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  • High cost of English got you down? Speak Esperanto and save

Comments Dec 14, 2007 11:47 am

Two small corrections to an otherwise fine article:

Since Esperanto has no native speakers, schools won’t have to worry about importing native teachers or sending students abroad to acquire a proper accent or learn the slang.

In spite of the oft-heard joke ("You speak Esperanto like a native!") there are actually a couple of thousand native speakers of the language -- mostly children of international couples who met via Esperanto and speak the language at home.  In some cases these children are second- or even third-generation native speakers. The phenomenon of international marriages thanks to Esperanto is so common that some speakers jokingly refer to the language as Edzperanto (edz- = "husband/wife", peranto = "broker"), and there is even an Esperanto magazine for these families called Rondo Familia.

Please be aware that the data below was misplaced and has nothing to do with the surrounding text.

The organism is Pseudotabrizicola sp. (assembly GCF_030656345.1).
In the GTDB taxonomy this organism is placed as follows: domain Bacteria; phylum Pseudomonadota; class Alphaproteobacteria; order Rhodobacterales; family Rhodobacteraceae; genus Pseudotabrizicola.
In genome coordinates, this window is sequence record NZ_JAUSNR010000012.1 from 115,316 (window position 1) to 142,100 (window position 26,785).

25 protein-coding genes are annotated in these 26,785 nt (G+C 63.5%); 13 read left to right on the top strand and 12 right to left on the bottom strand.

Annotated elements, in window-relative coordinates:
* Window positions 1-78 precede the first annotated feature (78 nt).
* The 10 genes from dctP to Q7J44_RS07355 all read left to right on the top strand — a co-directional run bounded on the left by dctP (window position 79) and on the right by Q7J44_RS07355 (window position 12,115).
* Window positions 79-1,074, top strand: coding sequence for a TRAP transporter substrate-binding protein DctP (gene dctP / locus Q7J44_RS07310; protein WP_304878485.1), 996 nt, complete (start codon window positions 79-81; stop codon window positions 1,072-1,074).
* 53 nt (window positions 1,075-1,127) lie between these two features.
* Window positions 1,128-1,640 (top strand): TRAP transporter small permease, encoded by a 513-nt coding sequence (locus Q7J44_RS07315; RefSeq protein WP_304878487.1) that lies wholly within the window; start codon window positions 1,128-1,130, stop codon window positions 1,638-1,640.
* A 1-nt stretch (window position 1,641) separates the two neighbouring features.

no artificially-created auxiliary language, not even Klingon, has ever been widely-used

While I wouldn't advise holding one's breath in anticipation for the EU to adopt Esperanto (or any other international auxiliary language) anytime soon, it's worth mentioning that Esperanto actually is very widely used.  In addition to the various Esperanto publishers, periodicals, radio programs, etc. around the world, there are currently Esperanto groups in over 100 countries whose speakers regularly use the language for international communication.  And the Pasporta Servo, a worldwide hospitality network, now provides free lodging to Esperanto-speaking tourists in over 90 countries, from Argentina to Zimbabwe.

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